In-class worksheet 5

Jan 30, 2018

1. Tidy data

Is the iris dataset tidy? Explain why or why not.

head(iris)
##   Sepal.Length Sepal.Width Petal.Length Petal.Width Species
## 1          5.1         3.5          1.4         0.2  setosa
## 2          4.9         3.0          1.4         0.2  setosa
## 3          4.7         3.2          1.3         0.2  setosa
## 4          4.6         3.1          1.5         0.2  setosa
## 5          5.0         3.6          1.4         0.2  setosa
## 6          5.4         3.9          1.7         0.4  setosa

Your answer goes here.

Is the HairEyeColor dataset tidy? Explain why or why not.

HairEyeColor
## , , Sex = Male
## 
##        Eye
## Hair    Brown Blue Hazel Green
##   Black    32   11    10     3
##   Brown    53   50    25    15
##   Red      10   10     7     7
##   Blond     3   30     5     8
## 
## , , Sex = Female
## 
##        Eye
## Hair    Brown Blue Hazel Green
##   Black    36    9     5     2
##   Brown    66   34    29    14
##   Red      16    7     7     7
##   Blond     4   64     5     8

Your answer goes here.

2. Selecting rows and columns

All subsequent code will be based on the dplyr library, which is part of the tidyverse. So we first have to load this library:

library(tidyverse)

Now, using the dplyr function filter(), pick all the rows in the iris dataset that pertain to species setosa, and store them in a new table called iris.setosa.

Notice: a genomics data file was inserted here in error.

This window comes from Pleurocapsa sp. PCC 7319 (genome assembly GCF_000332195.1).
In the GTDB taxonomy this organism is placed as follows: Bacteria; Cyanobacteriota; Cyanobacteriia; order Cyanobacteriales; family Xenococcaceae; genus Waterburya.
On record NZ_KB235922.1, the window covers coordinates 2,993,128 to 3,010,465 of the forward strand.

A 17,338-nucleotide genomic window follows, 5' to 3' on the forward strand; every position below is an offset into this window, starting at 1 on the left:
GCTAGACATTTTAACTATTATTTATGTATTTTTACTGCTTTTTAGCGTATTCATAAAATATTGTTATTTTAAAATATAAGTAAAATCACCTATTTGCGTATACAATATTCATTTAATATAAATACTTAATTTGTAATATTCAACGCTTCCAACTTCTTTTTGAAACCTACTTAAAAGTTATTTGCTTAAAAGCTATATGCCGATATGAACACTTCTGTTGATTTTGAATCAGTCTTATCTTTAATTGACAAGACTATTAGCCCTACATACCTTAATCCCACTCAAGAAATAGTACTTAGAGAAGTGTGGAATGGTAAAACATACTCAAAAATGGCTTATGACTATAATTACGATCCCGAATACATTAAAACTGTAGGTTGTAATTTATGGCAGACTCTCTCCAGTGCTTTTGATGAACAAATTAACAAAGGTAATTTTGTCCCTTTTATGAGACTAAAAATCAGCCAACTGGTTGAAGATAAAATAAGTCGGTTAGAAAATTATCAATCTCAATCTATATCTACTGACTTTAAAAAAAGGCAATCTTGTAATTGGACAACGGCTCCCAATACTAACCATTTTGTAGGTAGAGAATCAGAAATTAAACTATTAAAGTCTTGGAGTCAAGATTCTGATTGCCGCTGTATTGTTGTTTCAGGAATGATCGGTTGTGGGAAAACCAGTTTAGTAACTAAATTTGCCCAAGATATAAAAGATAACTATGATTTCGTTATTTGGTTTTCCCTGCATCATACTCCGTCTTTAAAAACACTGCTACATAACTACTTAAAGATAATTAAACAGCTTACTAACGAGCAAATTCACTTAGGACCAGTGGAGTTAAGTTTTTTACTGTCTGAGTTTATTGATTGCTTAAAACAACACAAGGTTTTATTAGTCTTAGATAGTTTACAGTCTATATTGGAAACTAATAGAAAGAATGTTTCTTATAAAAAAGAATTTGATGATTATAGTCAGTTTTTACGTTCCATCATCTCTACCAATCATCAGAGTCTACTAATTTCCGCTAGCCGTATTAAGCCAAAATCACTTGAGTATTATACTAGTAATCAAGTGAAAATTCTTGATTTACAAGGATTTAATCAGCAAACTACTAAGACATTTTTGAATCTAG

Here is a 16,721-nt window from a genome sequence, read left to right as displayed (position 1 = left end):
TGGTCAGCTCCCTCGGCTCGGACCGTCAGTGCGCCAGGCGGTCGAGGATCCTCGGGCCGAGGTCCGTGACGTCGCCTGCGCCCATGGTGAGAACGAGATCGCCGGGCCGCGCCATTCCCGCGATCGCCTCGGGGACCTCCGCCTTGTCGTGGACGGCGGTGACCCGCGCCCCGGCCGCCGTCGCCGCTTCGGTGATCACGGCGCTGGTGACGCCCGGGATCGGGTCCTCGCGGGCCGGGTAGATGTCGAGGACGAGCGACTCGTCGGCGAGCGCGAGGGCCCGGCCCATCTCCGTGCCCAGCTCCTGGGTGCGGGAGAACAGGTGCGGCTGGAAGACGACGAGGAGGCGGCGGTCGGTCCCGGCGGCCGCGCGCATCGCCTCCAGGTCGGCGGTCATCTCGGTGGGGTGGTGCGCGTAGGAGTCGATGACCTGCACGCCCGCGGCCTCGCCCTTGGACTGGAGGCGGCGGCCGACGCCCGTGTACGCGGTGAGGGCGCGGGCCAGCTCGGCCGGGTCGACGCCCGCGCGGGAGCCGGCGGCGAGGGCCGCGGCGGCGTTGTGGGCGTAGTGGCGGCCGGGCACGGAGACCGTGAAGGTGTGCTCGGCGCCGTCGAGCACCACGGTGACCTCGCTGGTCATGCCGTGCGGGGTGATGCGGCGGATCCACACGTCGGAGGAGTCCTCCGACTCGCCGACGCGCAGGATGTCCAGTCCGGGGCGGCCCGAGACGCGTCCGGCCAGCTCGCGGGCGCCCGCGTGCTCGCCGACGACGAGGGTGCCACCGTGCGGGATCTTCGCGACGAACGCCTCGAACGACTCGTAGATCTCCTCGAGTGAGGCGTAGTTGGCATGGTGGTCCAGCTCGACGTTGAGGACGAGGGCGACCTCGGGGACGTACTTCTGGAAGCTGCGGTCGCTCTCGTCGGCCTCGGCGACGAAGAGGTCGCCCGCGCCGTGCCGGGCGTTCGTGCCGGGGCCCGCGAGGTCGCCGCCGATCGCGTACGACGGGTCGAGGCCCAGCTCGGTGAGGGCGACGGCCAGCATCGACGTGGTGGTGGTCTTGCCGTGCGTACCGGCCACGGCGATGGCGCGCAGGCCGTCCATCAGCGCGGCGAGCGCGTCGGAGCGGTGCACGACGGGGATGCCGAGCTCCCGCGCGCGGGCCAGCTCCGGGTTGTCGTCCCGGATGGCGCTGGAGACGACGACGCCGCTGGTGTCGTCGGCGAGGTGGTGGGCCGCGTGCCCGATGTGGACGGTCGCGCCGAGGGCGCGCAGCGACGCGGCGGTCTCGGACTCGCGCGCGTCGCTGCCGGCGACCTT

# R code goes here.

Pick all the rows in the iris dataset where species virginica has a sepal length > 7.

# R code goes here.

Are there any cases in the iris dataset for which the ratio of sepal length to sepal width exceeds the ratio of petal length to petal width? Use filter() to find out.

# R code goes here.

Create a pared-down table which contains only data for species setosa and which only has the columns Sepal.Length and Sepal.Width. Store the result in a table called iris.pared.

# R code goes here.

3. Creating new data, arranging

Using the function mutate(), create a new data column that holds the ratio of sepal length to sepal width. Store the resulting table in a variable called iris.ratio.

# R code goes here.

Order the iris.ratio table by species name and by increasing values of sepal length-to-width ratio.

# R code goes here.

4. Grouping and summarizing

Calculate the mean and standard deviation of the sepal lengths for each species. Do this by first creating a table grouped by species, which you call iris.grouped. Then run summarize() on that table.

# R code goes here.

Use the function n() to count the number of observations for each species.

# R code goes here.

For each species, calculate the percentage of cases with sepal length > 5.5.

# R code goes here.

5. If this was easy

Take the iris.ratio data set you have created and plot the distribution of sepal length-to-width ratios for the three species.

# R code goes here.

Now plot sepal length-to-width ratios vs. sepal lengths. Does it look like there is a relationship between the length-to-width ratios and the lengths? Does it matter whether you consider each species individually or all together? How could you find out?

# R code goes here.